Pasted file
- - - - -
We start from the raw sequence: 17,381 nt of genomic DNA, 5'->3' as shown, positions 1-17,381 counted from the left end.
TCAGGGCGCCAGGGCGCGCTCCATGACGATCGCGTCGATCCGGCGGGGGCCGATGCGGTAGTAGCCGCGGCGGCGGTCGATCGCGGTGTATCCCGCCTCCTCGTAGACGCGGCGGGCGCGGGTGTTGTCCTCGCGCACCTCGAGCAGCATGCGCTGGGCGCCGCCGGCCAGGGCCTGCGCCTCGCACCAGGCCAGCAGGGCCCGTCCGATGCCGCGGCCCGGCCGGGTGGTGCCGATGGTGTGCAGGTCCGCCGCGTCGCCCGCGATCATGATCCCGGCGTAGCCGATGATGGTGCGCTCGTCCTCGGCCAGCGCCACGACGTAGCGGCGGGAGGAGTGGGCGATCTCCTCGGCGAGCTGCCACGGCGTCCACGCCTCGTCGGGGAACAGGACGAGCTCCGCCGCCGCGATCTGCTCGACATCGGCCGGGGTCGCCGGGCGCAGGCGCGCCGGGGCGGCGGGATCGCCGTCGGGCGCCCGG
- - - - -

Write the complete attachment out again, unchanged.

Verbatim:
We start from the raw sequence: 17,381 nt of genomic DNA, 5'->3' as shown, positions 1-17,381 counted from the left end.
TCAGGGCGCCAGGGCGCGCTCCATGACGATCGCGTCGATCCGGCGGGGGCCGATGCGGTAGTAGCCGCGGCGGCGGTCGATCGCGGTGTATCCCGCCTCCTCGTAGACGCGGCGGGCGCGGGTGTTGTCCTCGCGCACCTCGAGCAGCATGCGCTGGGCGCCGCCGGCCAGGGCCTGCGCCTCGCACCAGGCCAGCAGGGCCCGTCCGATGCCGCGGCCCGGCCGGGTGGTGCCGATGGTGTGCAGGTCCGCCGCGTCGCCCGCGATCATGATCCCGGCGTAGCCGATGATGGTGCGCTCGTCCTCGGCCAGCGCCACGACGTAGCGGCGGGAGGAGTGGGCGATCTCCTCGGCGAGCTGCCACGGCGTCCACGCCTCGTCGGGGAACAGGACGAGCTCCGCCGCCGCGATCTGCTCGACATCGGCCGGGGTCGCCGGGCGCAGGCGCGCCGGGGCGGCGGGATCGCCGTCGGGCGCCCGG